- Spring 2002, Vol. 10, No. 2 (requires Adobe
- Reflections on Memory, Identity, and Political
- Creamed and Molded
- Nancy A. Walker Lecture and Humor Symposium
- Race and Wealth Disparity in 21st Century America
- Robert Penn Warren Lecture on Southern Letters:
David Levering Lewis
- Gender and Sexuality Lecture Series
- Rethinking the Americas: Crossing Borders
- Schedule of Events
- Limits of the Past, an Interdisciplinary Graduate
Race and Wealth Disparity in 21st
The Warren Center and the Vanderbilt Law School are cosponsoring a
research circle entitled Race and Wealth Disparity in 21st Century
America. This year-long project is funded by the Ford Foundation
to help build interdisciplinary connections throughout the University.
Members of the Vanderbilt faculty from throughout the University and
representing a broad range of disciplines will produce a series of public
lectures and a set of edited teaching materials on how various disciplines
look at race and wealth disparities in the United States. The project
will begin in January 2002 and run through December 2002.
The program is directed by Professor of Law Beverly Moran, who is a
tax scholar and has also worked in comparative law and law and society.
She joined Vanderbilt in 2001, having previously taught at the University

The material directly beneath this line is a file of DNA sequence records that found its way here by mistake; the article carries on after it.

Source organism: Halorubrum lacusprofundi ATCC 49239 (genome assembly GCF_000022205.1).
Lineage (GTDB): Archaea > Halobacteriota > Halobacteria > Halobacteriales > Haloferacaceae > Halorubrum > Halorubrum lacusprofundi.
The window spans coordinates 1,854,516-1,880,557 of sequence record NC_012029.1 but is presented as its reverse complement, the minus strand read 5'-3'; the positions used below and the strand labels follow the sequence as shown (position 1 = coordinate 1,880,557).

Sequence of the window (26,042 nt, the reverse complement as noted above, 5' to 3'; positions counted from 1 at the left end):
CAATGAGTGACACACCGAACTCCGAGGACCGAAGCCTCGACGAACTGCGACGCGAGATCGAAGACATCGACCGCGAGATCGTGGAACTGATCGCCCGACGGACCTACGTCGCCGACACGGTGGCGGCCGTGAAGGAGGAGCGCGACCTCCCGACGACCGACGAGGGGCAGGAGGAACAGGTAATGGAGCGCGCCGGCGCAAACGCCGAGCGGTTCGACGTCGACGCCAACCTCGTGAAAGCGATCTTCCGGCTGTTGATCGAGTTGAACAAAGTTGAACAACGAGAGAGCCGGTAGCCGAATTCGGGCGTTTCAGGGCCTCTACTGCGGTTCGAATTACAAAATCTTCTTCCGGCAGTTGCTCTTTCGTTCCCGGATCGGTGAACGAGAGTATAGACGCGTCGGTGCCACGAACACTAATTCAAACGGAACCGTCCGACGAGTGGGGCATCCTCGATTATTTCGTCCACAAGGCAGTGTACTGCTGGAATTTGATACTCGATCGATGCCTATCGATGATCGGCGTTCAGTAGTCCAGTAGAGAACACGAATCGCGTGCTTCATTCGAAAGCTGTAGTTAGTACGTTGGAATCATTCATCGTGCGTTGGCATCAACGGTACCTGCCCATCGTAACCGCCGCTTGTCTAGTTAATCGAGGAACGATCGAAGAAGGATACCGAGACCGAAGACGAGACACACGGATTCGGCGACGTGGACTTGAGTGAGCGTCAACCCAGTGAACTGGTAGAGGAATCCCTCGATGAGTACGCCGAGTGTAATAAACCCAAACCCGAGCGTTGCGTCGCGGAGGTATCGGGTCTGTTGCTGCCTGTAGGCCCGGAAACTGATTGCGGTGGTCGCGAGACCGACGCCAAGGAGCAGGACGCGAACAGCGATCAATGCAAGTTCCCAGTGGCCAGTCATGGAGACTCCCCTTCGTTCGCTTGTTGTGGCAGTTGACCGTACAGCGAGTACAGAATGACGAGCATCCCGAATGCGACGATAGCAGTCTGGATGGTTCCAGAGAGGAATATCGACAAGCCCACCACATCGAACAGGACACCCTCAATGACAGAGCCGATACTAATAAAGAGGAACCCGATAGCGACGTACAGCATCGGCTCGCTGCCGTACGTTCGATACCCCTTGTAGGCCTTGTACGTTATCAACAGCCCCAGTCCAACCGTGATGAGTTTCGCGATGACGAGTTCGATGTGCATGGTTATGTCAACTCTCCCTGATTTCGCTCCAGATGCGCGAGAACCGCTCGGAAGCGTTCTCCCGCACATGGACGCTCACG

of Wisconsin Law School where she directed the Center for Law and Africa.
Her most recent publications include an edited set of essays on the
Clinton scandal for the New York University Press, and a series of publications
on the racial implications of the U.S. income tax system in the University
of Wisconsin Law Review, the University of North Carolina Law
Review, and the University of Arkansas Little Rock Law Review.
Participants in the program include Bruce Barry, associate professor
of management and associate professor of sociology; Tony Brown, assistant
professor of sociology; Dan Cornfield, professor of sociology; Edward
Fischer, assistant professor of anthropology; James Foster, professor
of economics; Dennis Kezar, assistant professor of English; Benjamin
Radcliff, associate professor of political science; Cecelia Tichi, William
B. Kenan, Jr., Professor of English; and Kenneth Wong, professor of
public policy and education and professor of political science.
For more information, contact the Center's executive director, Mona C. Frederick.
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